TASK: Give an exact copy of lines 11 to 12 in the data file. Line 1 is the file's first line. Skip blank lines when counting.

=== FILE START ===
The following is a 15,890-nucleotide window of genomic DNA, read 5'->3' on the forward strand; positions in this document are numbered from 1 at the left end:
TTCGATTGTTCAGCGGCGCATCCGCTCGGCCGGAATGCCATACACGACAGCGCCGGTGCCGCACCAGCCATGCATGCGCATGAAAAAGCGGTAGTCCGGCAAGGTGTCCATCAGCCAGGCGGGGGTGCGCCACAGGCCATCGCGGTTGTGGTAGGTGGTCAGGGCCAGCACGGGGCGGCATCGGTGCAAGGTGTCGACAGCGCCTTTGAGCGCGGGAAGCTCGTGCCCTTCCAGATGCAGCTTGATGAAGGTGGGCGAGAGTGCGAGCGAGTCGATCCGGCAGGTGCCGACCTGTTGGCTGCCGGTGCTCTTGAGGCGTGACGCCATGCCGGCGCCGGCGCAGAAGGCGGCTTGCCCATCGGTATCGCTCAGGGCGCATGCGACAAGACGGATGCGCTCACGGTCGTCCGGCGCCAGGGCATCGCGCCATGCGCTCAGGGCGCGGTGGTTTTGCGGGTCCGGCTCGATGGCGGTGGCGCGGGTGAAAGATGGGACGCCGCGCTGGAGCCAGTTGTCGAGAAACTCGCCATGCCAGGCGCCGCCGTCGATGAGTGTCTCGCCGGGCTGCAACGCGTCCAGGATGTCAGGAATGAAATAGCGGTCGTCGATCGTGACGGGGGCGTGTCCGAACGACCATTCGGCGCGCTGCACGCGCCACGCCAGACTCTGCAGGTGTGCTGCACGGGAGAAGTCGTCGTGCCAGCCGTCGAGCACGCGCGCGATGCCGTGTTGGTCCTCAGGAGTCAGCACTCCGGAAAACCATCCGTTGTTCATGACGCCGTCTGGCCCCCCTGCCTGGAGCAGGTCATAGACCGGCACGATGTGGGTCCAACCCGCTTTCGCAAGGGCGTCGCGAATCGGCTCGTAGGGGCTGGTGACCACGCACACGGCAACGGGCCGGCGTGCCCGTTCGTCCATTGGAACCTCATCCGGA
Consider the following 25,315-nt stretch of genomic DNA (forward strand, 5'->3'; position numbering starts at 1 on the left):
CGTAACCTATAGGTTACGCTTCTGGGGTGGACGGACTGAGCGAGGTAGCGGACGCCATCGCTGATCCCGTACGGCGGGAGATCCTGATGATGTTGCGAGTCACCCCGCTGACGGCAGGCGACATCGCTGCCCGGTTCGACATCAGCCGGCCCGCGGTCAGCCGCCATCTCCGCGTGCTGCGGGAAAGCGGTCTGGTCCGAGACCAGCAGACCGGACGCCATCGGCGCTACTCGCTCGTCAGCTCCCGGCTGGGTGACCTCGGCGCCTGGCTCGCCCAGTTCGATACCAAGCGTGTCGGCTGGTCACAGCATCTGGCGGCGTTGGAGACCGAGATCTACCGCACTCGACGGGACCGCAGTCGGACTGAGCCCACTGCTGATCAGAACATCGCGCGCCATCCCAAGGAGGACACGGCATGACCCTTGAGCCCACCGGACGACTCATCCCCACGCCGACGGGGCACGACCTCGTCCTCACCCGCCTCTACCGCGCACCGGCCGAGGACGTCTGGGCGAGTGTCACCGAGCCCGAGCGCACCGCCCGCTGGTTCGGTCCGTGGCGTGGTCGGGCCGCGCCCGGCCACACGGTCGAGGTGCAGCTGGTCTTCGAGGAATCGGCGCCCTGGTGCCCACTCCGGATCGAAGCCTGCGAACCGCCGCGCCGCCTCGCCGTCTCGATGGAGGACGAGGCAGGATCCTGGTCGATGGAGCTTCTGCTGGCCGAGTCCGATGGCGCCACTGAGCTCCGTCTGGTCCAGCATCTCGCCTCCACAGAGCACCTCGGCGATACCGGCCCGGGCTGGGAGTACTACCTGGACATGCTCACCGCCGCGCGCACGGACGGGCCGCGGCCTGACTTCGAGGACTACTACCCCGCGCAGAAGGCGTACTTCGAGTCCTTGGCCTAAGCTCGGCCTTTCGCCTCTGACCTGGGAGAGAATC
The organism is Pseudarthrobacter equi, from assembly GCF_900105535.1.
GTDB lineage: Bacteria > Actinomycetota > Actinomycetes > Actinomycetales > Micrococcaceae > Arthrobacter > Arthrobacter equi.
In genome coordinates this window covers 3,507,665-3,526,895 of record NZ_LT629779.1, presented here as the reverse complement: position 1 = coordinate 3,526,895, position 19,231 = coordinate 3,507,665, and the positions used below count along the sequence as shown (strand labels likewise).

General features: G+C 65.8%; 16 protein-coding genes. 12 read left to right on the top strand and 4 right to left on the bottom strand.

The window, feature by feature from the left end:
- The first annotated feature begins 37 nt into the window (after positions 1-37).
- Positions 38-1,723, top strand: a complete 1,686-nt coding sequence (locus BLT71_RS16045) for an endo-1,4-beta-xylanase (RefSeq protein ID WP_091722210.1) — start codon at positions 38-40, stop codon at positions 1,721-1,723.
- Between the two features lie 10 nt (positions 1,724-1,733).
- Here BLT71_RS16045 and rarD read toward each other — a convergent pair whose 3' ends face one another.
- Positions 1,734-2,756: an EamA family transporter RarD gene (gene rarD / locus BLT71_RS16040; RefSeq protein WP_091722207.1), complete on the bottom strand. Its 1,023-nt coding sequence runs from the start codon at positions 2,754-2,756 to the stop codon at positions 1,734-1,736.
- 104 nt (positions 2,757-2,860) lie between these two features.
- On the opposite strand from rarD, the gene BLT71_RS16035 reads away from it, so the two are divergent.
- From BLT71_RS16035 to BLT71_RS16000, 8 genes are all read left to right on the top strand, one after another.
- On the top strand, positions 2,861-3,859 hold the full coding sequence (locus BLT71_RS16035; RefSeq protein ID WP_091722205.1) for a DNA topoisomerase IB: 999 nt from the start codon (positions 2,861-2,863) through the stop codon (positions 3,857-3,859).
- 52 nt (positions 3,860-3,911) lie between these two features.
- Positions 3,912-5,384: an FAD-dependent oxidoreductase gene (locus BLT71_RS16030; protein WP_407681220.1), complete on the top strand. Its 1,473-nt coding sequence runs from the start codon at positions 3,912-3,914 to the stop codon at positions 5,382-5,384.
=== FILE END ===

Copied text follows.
- Positions 38-1,723, top strand: a complete 1,686-nt coding sequence (locus BLT71_RS16045) for an endo-1,4-beta-xylanase (RefSeq protein ID WP_091722210.1) — start codon at positions 38-40, stop codon at positions 1,721-1,723.
- Between the two features lie 10 nt (positions 1,724-1,733).